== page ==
The Federal Housing Administration has said it will soon begin offering more affordable FHA home loans to those who qualify for the loans.
The agency is also launching a new FHA-backed home loan service that offers loans for about half of the price of traditional loans, but at less than half the interest rate.
“We’re seeing the results,” said David R. Hartman, president of the American Bankers Association.
“It’s a real boost for homeowners, particularly first-time homebuyers, because they’re getting a much lower monthly payment.
They’re getting loans that are significantly less expensive.”FHA Home Loans FHA is a federally funded mortgage insurance program that helps people buy and buy home.
It covers about 1.4 million households and helps people get loans with a down payment of at least 30 percent of their monthly income.
But for some first-timers, the FHA can be overwhelming.
A recent report by the Federal Reserve Bank of St. Louis found that some borrowers with low down payments can end up paying far more than they would with other lenders.
And, according to the report, about 2 million borrowers who qualify under FHA mortgages could face an interest rate hike in the next two years.
To help ease the financial stress for borrowers, the Obama administration is pushing the FHFA to offer loans at lower interest rates.
On Thursday, the Federal Housing Finance Agency said that it will allow FHA to provide up to 60 percent of a loan’s interest payments at a rate of 2.7 percent, up from 2.0 percent in July.
That would bring the average interest rate on the new FHSA-backed loans to 4.3 percent.
While the FHCFA will provide loans at a lower rate than traditional lenders, the agency said it would also be offering loans at more favorable interest rates than Fannie Mae and Freddie Mac, which are also federally-backed.
One key change is that FHA will no longer charge borrowers interest on their loans that aren’t in default, which is what’s happening with some lenders.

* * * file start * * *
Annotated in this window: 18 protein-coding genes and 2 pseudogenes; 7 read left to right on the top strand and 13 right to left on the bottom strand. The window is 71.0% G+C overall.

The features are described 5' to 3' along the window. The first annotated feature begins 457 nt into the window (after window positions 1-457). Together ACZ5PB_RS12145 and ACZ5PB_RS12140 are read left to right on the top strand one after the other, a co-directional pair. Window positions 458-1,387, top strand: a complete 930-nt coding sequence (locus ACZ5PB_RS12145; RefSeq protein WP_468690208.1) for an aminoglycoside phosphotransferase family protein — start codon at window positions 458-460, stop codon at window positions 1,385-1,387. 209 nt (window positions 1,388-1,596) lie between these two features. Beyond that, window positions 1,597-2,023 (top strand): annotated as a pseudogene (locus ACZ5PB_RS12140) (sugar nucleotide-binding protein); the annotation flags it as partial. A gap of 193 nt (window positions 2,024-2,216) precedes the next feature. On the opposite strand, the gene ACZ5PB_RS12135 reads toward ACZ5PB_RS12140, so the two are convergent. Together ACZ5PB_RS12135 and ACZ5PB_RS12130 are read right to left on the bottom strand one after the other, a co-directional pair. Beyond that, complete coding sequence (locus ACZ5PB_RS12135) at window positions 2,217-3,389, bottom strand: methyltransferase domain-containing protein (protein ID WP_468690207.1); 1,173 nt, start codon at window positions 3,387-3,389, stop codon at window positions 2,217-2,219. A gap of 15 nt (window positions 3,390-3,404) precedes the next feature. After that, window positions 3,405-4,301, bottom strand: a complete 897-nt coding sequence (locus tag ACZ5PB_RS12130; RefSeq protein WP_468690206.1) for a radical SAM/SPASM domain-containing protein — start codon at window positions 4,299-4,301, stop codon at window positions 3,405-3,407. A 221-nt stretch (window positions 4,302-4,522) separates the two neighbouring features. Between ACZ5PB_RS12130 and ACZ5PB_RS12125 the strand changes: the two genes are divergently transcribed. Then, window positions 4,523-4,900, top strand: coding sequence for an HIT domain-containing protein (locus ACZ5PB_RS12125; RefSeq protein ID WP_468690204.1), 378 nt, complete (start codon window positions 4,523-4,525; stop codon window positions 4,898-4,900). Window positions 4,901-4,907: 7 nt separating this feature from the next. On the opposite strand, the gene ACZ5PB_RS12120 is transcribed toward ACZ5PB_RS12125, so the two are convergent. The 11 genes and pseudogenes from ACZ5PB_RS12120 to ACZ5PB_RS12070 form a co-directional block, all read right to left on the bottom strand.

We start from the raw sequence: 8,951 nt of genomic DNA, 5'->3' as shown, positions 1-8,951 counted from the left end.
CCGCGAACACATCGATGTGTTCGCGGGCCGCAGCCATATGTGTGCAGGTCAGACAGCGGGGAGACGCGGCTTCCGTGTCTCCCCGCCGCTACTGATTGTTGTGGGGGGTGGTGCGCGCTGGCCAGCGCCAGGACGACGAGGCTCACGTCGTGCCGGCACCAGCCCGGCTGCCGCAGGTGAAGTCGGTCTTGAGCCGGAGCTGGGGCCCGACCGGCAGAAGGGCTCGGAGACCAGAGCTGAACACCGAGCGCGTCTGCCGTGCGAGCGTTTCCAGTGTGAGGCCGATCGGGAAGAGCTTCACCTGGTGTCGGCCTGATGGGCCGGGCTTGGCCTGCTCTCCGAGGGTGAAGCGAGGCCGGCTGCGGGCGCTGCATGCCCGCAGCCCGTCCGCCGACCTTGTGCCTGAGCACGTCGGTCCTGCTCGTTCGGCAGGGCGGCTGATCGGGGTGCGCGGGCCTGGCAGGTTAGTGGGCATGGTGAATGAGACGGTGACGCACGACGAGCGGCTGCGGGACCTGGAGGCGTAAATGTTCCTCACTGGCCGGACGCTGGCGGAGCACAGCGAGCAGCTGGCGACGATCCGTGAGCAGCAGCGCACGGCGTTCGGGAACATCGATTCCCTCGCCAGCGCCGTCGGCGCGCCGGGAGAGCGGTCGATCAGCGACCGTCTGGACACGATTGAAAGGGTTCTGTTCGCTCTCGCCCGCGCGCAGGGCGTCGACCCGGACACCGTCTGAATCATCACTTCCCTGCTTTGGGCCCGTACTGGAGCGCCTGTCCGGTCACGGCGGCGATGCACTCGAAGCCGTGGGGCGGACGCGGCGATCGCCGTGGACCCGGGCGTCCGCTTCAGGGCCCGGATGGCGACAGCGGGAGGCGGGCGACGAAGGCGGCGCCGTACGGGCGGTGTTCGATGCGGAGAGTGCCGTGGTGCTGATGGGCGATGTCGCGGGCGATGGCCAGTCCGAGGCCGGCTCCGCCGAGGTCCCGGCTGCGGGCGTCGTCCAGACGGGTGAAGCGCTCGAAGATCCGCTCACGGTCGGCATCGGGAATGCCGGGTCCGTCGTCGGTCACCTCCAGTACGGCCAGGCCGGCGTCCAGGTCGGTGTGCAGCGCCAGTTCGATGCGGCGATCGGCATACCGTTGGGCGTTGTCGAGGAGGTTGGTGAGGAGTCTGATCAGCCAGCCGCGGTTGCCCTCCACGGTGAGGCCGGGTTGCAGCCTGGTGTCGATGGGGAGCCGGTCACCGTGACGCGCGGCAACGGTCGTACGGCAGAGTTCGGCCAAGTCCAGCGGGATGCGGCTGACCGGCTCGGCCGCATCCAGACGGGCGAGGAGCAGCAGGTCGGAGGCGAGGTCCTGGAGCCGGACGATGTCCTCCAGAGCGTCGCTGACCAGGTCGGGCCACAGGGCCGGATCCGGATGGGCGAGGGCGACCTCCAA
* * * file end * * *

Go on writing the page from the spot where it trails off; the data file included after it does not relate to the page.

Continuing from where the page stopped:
In a news release Thursday, FHA said that its loans for first- time homebuyer borrowers will now have an interest-only rate of 0.75 percent, down from 1.0% in July, and that borrowers will no be required to pay more than 20 percent of the purchase price.
Additionally, FHHA said it is increasing the interest rates on its loans to 1.7% for borrowers with incomes up to and including 400 percent of federal poverty level.
Those rates will apply to all FHA mortgage products.
FHA also said that those borrowers will be able to refinance their mortgages at lower rates than traditional loans.
“The new FHE loans for borrowers in this age bracket are more affordable, because the new loans are also lower interest rate and will not require a downpayment,” said Sarah Sperling, FHB’s executive director.
She said the new refinancing rates will allow borrowers with FHA credit to refinancing their loans at the same rates as borrowers with traditional mortgages.
In the meantime, the new loan service will still only work for borrowers who are in default on their FHA loan.
For some, the lower interest payments are a welcome change.
Jennifer R. Rizzo, 31, of Atlanta, said she had been struggling with her mortgage since she graduated from college last year.
Rizzo said she and her husband, Kevin, had been able to pay down their $60,000 loan in two years, but had only paid $8,000 of the total in interest.
When she and Kevin were struggling to pay their bills, she took out a new mortgage from a lender that she had recently been approved for.
This was a big deal for her, Rizzowosaid, because she had previously had trouble paying her bills.
However, the lender, which had a 5.5 percent interest rate, had increased her payments from $5,000 to $10,000 a month.
Now that the interest has dropped to 0.45 percent, Rizowosdebt is much more manageable.
According to Rizzoscoast.com, she owes $1,788.40, which includes $1.5,500 of interest.
She said she was pleased to see the FHE offering at lower monthly payments.
“[The FHFCA] was so kind, and they were really patient,” Rizzol said.
Kevin Rizzocasaid, 28, of Washington, D.C., is a single parent with a child and a job.
He and his wife, Emily, have a 2-year-old daughter.
As a result, they were unable to refloat their F